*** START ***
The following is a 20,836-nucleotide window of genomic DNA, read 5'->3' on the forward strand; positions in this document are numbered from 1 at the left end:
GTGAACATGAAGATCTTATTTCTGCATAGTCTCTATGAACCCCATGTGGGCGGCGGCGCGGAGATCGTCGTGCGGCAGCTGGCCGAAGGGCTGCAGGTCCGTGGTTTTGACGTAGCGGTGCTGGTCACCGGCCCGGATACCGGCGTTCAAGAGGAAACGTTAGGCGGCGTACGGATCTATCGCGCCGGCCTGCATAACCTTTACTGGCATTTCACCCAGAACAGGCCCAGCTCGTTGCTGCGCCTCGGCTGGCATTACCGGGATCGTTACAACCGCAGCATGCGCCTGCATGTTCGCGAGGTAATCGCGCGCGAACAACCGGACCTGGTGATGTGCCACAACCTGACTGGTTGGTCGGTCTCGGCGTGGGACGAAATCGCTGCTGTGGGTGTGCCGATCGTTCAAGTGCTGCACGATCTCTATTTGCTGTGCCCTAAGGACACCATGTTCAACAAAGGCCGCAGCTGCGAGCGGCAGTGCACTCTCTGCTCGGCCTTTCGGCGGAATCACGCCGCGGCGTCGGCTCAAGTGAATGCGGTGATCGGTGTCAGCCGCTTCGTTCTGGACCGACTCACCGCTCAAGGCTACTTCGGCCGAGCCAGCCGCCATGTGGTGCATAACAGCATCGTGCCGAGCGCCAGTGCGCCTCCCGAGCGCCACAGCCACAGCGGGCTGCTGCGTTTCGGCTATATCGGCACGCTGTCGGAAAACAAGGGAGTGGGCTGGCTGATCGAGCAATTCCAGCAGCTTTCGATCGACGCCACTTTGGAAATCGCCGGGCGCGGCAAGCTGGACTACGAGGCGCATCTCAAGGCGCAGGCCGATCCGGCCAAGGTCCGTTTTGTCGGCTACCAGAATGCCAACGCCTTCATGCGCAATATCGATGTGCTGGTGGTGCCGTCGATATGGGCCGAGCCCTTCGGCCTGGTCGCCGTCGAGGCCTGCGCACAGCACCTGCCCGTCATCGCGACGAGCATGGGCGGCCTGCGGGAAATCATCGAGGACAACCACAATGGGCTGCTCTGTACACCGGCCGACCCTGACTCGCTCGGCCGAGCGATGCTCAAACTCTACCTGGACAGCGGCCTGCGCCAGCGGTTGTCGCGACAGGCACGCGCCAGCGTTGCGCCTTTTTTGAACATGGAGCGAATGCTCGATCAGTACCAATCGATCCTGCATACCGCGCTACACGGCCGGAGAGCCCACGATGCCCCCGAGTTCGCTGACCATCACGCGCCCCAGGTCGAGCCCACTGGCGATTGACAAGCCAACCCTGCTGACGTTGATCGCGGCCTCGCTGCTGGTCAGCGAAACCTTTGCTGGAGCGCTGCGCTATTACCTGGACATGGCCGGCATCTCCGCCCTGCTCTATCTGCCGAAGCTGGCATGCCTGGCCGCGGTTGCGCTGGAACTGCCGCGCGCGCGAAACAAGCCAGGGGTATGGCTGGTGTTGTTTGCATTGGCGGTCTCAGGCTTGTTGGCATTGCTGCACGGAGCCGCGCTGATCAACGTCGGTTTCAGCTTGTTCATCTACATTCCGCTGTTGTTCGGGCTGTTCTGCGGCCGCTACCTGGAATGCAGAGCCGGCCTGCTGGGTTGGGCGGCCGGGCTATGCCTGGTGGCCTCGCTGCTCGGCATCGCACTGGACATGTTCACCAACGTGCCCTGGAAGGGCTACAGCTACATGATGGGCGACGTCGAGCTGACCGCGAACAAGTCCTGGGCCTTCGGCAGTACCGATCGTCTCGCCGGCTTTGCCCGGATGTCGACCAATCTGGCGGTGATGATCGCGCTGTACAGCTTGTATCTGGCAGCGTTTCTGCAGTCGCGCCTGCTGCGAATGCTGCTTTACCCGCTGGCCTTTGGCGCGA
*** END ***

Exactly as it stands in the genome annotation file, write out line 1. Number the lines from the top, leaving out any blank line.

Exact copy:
The following is a 20,836-nucleotide window of genomic DNA, read 5'->3' on the forward strand; positions in this document are numbered from 1 at the left end: